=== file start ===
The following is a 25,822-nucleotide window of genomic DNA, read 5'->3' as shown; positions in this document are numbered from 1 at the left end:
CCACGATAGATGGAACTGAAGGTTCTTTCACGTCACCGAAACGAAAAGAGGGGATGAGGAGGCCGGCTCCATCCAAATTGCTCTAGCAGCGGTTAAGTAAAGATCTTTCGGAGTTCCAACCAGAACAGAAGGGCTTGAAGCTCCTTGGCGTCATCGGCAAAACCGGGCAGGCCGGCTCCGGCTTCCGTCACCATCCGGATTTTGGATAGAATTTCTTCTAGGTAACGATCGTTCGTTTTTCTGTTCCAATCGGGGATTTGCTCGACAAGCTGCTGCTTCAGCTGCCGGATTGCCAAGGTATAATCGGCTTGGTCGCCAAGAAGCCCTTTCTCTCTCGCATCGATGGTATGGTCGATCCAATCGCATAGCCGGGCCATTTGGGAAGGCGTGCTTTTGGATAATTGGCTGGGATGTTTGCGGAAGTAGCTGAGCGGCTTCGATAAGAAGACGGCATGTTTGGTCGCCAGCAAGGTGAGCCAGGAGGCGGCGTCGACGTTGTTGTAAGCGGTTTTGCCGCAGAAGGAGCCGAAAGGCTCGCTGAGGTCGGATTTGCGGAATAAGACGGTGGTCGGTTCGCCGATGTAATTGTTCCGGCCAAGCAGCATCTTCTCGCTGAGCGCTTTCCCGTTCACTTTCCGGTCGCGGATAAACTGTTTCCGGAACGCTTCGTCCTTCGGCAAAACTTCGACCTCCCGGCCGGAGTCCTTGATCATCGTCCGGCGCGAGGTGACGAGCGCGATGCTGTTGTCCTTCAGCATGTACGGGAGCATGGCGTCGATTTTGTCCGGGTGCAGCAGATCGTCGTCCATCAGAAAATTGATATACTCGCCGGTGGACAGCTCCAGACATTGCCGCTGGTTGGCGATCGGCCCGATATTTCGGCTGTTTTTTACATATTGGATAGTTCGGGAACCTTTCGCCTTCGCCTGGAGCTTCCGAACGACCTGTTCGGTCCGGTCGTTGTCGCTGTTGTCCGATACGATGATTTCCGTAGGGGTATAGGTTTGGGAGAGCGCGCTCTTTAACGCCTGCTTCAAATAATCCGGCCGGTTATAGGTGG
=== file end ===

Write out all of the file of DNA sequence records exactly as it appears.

The following is a 25,822-nucleotide window of genomic DNA, read 5'->3' as shown; positions in this document are numbered from 1 at the left end:
CCACGATAGATGGAACTGAAGGTTCTTTCACGTCACCGAAACGAAAAGAGGGGATGAGGAGGCCGGCTCCATCCAAATTGCTCTAGCAGCGGTTAAGTAAAGATCTTTCGGAGTTCCAACCAGAACAGAAGGGCTTGAAGCTCCTTGGCGTCATCGGCAAAACCGGGCAGGCCGGCTCCGGCTTCCGTCACCATCCGGATTTTGGATAGAATTTCTTCTAGGTAACGATCGTTCGTTTTTCTGTTCCAATCGGGGATTTGCTCGACAAGCTGCTGCTTCAGCTGCCGGATTGCCAAGGTATAATCGGCTTGGTCGCCAAGAAGCCCTTTCTCTCTCGCATCGATGGTATGGTCGATCCAATCGCATAGCCGGGCCATTTGGGAAGGCGTGCTTTTGGATAATTGGCTGGGATGTTTGCGGAAGTAGCTGAGCGGCTTCGATAAGAAGACGGCATGTTTGGTCGCCAGCAAGGTGAGCCAGGAGGCGGCGTCGACGTTGTTGTAAGCGGTTTTGCCGCAGAAGGAGCCGAAAGGCTCGCTGAGGTCGGATTTGCGGAATAAGACGGTGGTCGGTTCGCCGATGTAATTGTTCCGGCCAAGCAGCATCTTCTCGCTGAGCGCTTTCCCGTTCACTTTCCGGTCGCGGATAAACTGTTTCCGGAACGCTTCGTCCTTCGGCAAAACTTCGACCTCCCGGCCGGAGTCCTTGATCATCGTCCGGCGCGAGGTGACGAGCGCGATGCTGTTGTCCTTCAGCATGTACGGGAGCATGGCGTCGATTTTGTCCGGGTGCAGCAGATCGTCGTCCATCAGAAAATTGATATACTCGCCGGTGGACAGCTCCAGACATTGCCGCTGGTTGGCGATCGGCCCGATATTTCGGCTGTTTTTTACATATTGGATAGTTCGGGAACCTTTCGCCTTCGCCTGGAGCTTCCGAACGACCTGTTCGGTCCGGTCGTTGTCGCTGTTGTCCGATACGATGATTTCCGTAGGGGTATAGGTTTGGGAGAGCGCGCTCTTTAACGCCTGCTTCAAATAATCCGGCCGGTTATAGGTGG